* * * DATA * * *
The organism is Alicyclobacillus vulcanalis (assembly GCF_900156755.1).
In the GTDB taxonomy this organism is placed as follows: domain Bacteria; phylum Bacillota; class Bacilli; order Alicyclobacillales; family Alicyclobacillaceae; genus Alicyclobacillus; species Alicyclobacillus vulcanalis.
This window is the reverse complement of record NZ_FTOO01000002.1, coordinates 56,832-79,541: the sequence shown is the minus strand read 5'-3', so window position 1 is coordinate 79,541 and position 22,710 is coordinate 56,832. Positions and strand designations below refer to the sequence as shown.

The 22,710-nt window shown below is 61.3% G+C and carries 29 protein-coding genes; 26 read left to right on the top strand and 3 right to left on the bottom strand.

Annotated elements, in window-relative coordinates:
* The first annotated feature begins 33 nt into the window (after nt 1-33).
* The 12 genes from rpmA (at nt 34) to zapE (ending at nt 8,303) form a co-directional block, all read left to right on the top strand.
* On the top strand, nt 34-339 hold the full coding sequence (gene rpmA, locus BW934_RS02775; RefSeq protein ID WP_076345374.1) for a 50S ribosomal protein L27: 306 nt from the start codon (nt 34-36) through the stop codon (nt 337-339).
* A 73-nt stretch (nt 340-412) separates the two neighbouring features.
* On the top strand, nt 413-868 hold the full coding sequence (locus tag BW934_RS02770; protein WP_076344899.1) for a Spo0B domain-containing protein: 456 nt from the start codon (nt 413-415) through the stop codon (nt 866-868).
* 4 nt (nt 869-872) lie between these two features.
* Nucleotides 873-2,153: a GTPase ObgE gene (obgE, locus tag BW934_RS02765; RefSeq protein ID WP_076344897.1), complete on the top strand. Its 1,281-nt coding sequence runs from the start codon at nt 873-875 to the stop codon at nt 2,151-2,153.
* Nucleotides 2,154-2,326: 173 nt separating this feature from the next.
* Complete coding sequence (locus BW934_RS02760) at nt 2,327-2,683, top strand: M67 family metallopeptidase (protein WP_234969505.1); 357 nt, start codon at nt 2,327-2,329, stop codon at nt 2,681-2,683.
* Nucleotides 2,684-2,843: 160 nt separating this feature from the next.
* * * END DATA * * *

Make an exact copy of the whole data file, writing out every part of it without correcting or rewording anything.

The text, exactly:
The organism is Alicyclobacillus vulcanalis (assembly GCF_900156755.1).
In the GTDB taxonomy this organism is placed as follows: domain Bacteria; phylum Bacillota; class Bacilli; order Alicyclobacillales; family Alicyclobacillaceae; genus Alicyclobacillus; species Alicyclobacillus vulcanalis.
This window is the reverse complement of record NZ_FTOO01000002.1, coordinates 56,832-79,541: the sequence shown is the minus strand read 5'-3', so window position 1 is coordinate 79,541 and position 22,710 is coordinate 56,832. Positions and strand designations below refer to the sequence as shown.

The 22,710-nt window shown below is 61.3% G+C and carries 29 protein-coding genes; 26 read left to right on the top strand and 3 right to left on the bottom strand.

Annotated elements, in window-relative coordinates:
* The first annotated feature begins 33 nt into the window (after nt 1-33).
* The 12 genes from rpmA (at nt 34) to zapE (ending at nt 8,303) form a co-directional block, all read left to right on the top strand.
* On the top strand, nt 34-339 hold the full coding sequence (gene rpmA, locus BW934_RS02775; RefSeq protein ID WP_076345374.1) for a 50S ribosomal protein L27: 306 nt from the start codon (nt 34-36) through the stop codon (nt 337-339).
* A 73-nt stretch (nt 340-412) separates the two neighbouring features.
* On the top strand, nt 413-868 hold the full coding sequence (locus tag BW934_RS02770; protein WP_076344899.1) for a Spo0B domain-containing protein: 456 nt from the start codon (nt 413-415) through the stop codon (nt 866-868).
* 4 nt (nt 869-872) lie between these two features.
* Nucleotides 873-2,153: a GTPase ObgE gene (obgE, locus tag BW934_RS02765; RefSeq protein ID WP_076344897.1), complete on the top strand. Its 1,281-nt coding sequence runs from the start codon at nt 873-875 to the stop codon at nt 2,151-2,153.
* Nucleotides 2,154-2,326: 173 nt separating this feature from the next.
* Complete coding sequence (locus BW934_RS02760) at nt 2,327-2,683, top strand: M67 family metallopeptidase (protein WP_234969505.1); 357 nt, start codon at nt 2,327-2,329, stop codon at nt 2,681-2,683.
* Nucleotides 2,684-2,843: 160 nt separating this feature from the next.